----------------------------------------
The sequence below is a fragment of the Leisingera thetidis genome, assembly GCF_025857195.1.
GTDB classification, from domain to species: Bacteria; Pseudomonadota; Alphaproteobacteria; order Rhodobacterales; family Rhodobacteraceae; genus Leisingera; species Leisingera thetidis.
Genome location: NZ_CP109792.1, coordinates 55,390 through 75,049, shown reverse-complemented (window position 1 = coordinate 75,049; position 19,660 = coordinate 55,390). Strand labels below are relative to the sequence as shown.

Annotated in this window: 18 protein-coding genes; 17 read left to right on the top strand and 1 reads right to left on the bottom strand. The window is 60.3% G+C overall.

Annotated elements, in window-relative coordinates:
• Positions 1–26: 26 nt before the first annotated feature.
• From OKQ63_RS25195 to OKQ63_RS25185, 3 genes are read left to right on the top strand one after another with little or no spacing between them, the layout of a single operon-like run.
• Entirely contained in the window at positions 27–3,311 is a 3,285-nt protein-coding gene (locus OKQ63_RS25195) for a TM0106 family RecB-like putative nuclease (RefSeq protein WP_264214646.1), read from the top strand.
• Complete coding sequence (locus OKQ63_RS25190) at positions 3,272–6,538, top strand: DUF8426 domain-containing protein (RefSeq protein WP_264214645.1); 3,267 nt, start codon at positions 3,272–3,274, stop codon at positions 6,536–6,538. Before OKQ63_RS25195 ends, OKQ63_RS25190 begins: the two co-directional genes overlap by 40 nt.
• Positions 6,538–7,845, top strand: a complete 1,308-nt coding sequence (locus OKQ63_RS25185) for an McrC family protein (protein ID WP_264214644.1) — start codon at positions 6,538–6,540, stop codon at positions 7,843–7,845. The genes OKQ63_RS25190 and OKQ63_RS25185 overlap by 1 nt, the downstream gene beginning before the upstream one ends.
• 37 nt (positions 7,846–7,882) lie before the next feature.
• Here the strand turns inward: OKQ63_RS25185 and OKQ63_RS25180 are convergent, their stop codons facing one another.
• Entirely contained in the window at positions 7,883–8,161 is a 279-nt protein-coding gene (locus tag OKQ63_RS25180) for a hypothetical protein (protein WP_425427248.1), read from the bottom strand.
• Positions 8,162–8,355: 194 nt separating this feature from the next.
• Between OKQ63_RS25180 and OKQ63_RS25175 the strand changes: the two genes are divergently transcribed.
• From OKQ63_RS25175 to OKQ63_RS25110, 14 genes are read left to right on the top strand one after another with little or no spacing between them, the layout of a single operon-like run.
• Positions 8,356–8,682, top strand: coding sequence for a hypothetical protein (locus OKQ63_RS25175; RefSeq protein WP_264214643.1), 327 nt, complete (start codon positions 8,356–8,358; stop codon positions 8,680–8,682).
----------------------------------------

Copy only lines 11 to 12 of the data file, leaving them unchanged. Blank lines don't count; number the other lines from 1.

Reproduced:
• 37 nt (positions 7,846–7,882) lie before the next feature.
• Here the strand turns inward: OKQ63_RS25185 and OKQ63_RS25180 are convergent, their stop codons facing one another.